1 John 5:14-21

Whatever we ask. Sin not unto death. Christians don’t sin. We vs. the whole world. Insight to know God. Guard yourself from idols.

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14And this is the confidence that we have before him: that whenever we ask anything according to his will, he hears us. 15And if we know that he hears us in regard to whatever we ask, then we know that we have the requests that we have asked from him. (1 John 5:14-15)
The proponents of the name-it-and-claim-it gospel take advantage of the verses' "whatever we ask" clause while utterly ignoring the clause "according to his will." So they preach that it is God's will that you are healthy and wealthy in order to get through this potential roadblock.

I believe there is just one will of God for all of humanity. He wants us to put our faith in the One he sent (John 6:29).

How can you know what God’s will is so you can approach him appropriately, aside from the fact that God’s will is for everyone to be saved? The idea that “whenever we ask anything according to his will” is an oxymoron, in my opinion. If God has a predetermined will or purpose for a significant matter in your life, shouldn’t he be able to carry it out? Or is he more like a pagan deity that you must grovel before in order to obtain something from him? But shouldn’t you be content and allow God’s plan for your life to unfold if you believe in the one true God?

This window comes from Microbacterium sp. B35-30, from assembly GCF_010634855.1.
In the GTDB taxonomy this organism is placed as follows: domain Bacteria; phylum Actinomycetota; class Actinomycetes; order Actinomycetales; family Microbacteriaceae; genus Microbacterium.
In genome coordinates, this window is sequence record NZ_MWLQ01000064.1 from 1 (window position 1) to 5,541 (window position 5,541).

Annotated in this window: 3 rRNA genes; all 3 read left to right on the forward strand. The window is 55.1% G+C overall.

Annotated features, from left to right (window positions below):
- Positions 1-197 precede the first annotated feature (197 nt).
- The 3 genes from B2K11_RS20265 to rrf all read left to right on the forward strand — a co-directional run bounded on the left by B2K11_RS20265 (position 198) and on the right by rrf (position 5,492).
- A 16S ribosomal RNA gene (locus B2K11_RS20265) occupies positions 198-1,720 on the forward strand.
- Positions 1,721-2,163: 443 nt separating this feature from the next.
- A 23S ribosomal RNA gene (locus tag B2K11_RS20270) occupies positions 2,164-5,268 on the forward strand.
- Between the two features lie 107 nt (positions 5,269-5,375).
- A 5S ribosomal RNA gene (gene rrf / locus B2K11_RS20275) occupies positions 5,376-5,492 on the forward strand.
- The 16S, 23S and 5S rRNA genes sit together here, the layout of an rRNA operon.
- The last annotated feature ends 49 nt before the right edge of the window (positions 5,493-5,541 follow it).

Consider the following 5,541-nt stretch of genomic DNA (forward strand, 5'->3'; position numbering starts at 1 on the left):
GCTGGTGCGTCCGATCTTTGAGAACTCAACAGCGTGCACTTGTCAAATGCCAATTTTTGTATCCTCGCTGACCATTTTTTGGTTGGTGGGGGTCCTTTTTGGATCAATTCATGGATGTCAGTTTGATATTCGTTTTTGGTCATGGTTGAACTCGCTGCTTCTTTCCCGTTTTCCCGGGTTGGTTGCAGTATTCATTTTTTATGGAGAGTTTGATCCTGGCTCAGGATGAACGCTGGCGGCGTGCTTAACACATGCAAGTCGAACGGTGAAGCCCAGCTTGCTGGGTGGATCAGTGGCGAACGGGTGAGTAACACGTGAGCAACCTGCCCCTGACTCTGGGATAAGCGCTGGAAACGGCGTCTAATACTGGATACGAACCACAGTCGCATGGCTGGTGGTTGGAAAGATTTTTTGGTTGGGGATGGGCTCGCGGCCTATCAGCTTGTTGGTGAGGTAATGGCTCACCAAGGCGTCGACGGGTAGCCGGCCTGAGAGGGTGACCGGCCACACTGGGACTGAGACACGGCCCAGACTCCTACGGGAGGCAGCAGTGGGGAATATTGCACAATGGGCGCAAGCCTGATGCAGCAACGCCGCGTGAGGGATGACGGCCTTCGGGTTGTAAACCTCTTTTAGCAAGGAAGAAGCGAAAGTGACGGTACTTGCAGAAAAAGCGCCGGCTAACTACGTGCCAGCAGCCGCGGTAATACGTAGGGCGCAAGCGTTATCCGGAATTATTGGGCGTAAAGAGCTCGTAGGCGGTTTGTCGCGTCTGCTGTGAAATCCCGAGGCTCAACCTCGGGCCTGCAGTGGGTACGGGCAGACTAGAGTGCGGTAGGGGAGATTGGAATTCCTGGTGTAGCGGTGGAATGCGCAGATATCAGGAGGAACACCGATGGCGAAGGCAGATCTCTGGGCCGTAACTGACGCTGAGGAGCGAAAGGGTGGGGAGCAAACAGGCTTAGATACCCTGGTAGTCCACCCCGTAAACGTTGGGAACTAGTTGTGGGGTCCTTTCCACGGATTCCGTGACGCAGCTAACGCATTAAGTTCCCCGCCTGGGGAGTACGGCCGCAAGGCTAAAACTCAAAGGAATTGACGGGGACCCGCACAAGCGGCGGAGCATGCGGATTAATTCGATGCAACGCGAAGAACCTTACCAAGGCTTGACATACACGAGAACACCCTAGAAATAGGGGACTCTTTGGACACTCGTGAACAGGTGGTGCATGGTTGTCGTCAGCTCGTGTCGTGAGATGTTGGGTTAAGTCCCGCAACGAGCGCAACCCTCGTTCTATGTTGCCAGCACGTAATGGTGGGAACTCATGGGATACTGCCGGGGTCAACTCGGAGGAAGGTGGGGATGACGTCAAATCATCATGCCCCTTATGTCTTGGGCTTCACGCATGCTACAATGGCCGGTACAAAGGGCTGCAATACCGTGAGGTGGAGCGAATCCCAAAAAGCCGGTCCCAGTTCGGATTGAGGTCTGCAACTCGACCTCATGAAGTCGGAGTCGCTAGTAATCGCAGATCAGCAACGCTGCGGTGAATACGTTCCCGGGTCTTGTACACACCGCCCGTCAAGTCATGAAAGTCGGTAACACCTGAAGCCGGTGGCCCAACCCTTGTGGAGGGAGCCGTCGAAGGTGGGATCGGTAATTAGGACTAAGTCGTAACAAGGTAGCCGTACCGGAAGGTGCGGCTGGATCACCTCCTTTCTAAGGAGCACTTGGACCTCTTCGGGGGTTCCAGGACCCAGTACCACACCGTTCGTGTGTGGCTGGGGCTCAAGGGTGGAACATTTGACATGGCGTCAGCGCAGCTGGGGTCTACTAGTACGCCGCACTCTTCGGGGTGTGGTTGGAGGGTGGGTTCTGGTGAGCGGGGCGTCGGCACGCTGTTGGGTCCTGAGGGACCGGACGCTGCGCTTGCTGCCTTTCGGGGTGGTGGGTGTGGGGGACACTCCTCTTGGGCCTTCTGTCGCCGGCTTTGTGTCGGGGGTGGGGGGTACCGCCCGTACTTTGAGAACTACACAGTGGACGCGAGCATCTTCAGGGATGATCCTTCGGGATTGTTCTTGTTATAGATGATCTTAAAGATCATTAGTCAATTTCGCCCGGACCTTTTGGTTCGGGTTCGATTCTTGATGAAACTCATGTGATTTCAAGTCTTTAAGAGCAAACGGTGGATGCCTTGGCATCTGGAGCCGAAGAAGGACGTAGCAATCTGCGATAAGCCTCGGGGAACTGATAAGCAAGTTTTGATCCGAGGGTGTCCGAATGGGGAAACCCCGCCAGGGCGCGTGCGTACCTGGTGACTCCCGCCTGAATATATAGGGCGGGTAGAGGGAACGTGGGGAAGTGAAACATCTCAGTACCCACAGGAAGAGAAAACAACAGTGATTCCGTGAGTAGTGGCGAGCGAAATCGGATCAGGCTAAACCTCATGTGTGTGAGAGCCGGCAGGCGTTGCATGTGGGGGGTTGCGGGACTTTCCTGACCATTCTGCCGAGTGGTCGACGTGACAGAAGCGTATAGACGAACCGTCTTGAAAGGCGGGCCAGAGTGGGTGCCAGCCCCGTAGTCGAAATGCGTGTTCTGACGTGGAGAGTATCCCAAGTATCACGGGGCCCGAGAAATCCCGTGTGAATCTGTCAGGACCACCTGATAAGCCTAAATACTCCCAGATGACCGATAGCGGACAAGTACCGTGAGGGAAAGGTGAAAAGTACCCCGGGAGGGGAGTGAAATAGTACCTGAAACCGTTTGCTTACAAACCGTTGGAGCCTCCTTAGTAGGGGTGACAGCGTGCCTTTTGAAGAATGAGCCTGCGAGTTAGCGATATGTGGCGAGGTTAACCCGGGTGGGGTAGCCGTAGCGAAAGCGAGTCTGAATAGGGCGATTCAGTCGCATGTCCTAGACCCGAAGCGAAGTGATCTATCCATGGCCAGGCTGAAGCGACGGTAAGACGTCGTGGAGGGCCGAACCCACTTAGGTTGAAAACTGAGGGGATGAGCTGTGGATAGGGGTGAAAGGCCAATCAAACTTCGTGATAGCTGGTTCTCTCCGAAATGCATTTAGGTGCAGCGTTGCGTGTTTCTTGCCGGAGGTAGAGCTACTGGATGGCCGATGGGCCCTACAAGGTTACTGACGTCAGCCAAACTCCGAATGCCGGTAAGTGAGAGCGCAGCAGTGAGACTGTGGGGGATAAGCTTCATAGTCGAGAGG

These lines from John are easily misused and exploited.


16If anyone sees his fellow Christian committing a sin not resulting in death, he should ask, and God will grant life to the person who commits a sin not resulting in death. There is a sin resulting in death. I do not say that he should ask about that. 17All unrighteousness is sin, but there is sin not resulting in death.(1 John 5:6-13)

Here, I think it’s important to distinguish between spiritual and physical deaths.

If John is writing about spiritual death, then our sin nature—rather than any specific act, no matter how big or small—is what kills us. The sins that are common in man are only consequences of that.

But assume he is writing about physical death; should we now compare sins that result in death to those that do not? Therefore, must we inquire as to what sin the ill person committed in order to determine whether or not they deserve to be prayed for?


18We know that everyone fathered by God does not sin, but God protects the one he has fathered, and the evil one cannot touch him. (1 John 5:18)

John claims that Christians are immune to the evil one’s influence since they are incapable of committing sin. They simply do not commit sin since God is their parent. Really? Simply said, what John just wrote is not accurate. There is no other place in the Bible where I can find this belief.

Even Christians commit sin. When they do, they’re simply no longer condemned (Romans 8:1).


19We know that we are from God, and the whole world lies in the power of the evil one. (1 John 5:19)

The fact is that Adam and Eve rebelled against God by trying to become like him by acquiring the knowledge of good and evil. As a result, everyone in the world—including us—fell into sin. All the offspring of the first sinners from the Garden of Eden are the same.